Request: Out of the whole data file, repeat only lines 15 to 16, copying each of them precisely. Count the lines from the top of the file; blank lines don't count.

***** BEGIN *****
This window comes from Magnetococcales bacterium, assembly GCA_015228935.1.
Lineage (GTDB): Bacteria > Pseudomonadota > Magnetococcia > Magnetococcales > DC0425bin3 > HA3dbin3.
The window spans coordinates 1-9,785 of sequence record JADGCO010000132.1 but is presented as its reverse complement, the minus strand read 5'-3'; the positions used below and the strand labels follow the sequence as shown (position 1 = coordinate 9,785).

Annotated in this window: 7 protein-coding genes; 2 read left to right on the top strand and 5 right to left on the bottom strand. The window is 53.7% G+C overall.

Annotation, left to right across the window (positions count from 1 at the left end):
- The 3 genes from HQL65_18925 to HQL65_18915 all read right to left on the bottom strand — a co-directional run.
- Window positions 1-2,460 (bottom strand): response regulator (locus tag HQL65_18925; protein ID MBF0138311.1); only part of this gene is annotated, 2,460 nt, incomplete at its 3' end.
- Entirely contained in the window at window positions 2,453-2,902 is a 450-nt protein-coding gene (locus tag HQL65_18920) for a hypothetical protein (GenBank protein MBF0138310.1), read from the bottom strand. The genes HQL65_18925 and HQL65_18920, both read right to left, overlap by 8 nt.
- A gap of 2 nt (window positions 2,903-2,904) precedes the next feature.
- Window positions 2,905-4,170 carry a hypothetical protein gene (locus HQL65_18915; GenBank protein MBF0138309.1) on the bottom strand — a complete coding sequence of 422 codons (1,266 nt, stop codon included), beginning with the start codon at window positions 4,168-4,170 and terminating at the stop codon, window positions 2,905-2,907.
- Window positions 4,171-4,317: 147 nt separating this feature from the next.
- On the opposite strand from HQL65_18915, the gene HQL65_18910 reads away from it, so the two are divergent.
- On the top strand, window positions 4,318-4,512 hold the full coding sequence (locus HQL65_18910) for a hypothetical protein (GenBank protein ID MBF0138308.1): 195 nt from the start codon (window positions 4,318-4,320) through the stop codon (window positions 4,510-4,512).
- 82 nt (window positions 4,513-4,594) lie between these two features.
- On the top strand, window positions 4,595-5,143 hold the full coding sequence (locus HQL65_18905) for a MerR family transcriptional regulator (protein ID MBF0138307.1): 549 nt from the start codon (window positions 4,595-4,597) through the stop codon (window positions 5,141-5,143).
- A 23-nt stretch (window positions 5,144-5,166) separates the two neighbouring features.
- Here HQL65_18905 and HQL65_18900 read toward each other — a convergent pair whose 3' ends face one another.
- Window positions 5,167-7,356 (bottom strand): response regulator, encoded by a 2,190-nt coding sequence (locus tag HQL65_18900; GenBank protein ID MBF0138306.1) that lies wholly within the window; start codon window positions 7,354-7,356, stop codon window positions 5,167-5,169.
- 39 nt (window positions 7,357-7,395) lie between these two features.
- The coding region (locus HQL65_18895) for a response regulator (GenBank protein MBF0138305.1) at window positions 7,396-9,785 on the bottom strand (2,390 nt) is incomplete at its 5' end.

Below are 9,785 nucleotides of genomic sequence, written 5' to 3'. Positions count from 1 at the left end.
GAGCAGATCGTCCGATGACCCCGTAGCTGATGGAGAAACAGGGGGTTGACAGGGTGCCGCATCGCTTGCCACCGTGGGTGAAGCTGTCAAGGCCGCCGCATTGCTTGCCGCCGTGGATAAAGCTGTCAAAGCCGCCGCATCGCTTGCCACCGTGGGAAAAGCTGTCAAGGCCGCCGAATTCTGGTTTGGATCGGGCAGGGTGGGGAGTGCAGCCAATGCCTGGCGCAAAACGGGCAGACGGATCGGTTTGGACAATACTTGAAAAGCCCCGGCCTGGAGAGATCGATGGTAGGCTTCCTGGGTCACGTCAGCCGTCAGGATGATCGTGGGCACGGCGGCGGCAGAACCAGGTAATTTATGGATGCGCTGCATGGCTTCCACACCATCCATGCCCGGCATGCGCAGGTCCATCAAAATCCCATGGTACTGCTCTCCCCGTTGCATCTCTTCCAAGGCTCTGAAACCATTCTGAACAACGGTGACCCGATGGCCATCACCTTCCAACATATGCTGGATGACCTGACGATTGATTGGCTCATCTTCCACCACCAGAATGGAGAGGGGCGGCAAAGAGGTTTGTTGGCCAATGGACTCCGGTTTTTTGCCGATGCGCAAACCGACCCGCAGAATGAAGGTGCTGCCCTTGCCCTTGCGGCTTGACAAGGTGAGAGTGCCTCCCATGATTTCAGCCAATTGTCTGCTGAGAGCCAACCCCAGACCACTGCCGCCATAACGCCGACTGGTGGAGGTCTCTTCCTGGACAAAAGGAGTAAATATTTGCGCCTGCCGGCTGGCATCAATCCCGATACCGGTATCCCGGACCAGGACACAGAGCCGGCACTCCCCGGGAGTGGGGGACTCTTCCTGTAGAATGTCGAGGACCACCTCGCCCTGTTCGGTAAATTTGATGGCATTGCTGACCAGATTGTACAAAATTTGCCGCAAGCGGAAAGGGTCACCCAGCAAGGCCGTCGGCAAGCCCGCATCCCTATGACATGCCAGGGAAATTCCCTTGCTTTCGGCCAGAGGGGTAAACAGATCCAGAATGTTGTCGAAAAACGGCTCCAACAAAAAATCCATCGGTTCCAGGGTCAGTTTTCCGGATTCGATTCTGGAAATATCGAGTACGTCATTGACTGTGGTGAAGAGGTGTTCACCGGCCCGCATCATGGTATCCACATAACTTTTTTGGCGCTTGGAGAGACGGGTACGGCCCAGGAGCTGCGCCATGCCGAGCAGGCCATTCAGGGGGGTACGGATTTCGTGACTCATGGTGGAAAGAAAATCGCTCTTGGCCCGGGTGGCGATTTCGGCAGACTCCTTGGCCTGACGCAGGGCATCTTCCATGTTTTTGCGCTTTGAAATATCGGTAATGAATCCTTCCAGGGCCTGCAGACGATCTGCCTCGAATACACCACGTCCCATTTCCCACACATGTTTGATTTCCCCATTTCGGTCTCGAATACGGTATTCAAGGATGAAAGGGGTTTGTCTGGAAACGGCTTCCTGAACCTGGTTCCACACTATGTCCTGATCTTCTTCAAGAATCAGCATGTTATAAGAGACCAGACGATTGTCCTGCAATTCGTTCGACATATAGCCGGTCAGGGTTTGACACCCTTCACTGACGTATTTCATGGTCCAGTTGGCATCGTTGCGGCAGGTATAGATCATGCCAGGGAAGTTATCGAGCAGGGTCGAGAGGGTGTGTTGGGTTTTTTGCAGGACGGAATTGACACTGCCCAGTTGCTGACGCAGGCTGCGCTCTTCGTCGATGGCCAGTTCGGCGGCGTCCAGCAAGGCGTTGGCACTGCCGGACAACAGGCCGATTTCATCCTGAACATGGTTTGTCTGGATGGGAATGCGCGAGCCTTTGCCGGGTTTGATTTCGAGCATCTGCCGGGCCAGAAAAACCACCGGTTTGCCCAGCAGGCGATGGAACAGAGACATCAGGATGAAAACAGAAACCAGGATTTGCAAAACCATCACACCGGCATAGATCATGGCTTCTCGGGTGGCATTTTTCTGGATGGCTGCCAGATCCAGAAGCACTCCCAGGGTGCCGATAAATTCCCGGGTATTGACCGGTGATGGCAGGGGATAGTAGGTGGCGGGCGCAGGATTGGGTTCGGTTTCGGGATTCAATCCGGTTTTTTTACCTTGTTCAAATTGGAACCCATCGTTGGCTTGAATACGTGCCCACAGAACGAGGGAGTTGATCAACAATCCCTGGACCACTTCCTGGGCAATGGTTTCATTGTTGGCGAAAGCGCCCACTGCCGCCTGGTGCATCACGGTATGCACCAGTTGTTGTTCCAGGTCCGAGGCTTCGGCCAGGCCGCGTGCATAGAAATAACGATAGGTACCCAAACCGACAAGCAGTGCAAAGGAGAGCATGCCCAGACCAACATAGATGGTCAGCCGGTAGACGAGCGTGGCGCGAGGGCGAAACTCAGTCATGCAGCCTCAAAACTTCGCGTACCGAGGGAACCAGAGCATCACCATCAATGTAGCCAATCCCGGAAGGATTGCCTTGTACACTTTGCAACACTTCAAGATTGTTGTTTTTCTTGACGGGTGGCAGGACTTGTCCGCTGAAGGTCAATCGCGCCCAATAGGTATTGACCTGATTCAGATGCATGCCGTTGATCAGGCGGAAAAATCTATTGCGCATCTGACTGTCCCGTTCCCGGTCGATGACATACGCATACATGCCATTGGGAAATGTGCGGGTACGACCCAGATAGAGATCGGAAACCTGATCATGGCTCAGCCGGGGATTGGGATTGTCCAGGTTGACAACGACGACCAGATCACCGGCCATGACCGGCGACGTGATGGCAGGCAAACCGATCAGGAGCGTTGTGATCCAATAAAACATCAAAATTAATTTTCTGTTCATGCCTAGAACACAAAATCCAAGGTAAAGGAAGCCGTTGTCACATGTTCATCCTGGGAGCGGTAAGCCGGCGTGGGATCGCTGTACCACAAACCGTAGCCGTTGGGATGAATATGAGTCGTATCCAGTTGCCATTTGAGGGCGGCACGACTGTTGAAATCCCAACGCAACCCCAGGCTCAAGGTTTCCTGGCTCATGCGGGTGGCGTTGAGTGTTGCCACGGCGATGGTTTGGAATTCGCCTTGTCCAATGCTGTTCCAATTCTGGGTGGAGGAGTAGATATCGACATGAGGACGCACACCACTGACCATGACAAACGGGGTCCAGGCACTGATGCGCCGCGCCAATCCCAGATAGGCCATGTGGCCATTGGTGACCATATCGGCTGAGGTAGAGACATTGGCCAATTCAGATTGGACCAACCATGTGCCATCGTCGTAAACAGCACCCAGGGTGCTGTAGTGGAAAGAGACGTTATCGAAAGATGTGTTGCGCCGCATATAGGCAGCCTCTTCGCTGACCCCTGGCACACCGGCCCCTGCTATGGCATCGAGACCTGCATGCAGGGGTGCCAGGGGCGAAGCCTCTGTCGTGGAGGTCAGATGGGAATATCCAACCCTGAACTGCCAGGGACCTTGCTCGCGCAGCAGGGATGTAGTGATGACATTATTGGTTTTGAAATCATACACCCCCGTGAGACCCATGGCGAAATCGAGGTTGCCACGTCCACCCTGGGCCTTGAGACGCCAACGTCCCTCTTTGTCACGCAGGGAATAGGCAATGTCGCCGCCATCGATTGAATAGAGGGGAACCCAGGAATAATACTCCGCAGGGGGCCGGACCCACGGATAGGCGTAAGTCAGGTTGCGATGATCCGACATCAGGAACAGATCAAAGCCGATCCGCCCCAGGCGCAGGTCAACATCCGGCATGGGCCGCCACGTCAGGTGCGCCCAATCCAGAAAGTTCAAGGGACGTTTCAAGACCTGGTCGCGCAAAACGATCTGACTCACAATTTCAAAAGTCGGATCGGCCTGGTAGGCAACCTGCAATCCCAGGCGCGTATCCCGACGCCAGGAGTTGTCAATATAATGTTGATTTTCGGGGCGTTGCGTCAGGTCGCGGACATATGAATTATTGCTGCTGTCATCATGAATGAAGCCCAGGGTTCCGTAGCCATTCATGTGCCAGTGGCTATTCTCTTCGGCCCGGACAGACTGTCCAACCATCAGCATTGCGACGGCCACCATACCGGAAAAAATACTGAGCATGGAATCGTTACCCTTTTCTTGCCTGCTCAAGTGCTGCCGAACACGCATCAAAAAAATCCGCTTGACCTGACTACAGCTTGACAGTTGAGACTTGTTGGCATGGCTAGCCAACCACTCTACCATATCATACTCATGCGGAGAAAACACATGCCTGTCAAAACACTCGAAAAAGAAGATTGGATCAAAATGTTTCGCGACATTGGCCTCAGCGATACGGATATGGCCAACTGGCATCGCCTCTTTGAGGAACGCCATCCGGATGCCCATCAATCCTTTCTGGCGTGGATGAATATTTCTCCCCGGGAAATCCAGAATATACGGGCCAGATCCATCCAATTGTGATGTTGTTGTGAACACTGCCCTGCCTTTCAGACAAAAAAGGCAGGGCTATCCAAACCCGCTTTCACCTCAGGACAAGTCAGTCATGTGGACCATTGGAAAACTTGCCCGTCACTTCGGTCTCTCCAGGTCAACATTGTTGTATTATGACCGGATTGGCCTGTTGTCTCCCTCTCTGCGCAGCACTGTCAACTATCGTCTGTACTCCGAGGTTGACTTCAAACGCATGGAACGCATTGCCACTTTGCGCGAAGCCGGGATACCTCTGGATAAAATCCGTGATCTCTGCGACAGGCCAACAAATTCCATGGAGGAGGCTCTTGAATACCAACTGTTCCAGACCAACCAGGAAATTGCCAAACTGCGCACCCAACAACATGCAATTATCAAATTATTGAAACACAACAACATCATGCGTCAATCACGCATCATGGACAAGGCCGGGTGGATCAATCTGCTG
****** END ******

- On the top strand, window positions 4,595-5,143 hold the full coding sequence (locus HQL65_18905) for a MerR family transcriptional regulator (protein ID MBF0138307.1): 549 nt from the start codon (window positions 4,595-4,597) through the stop codon (window positions 5,141-5,143).
- A 23-nt stretch (window positions 5,144-5,166) separates the two neighbouring features.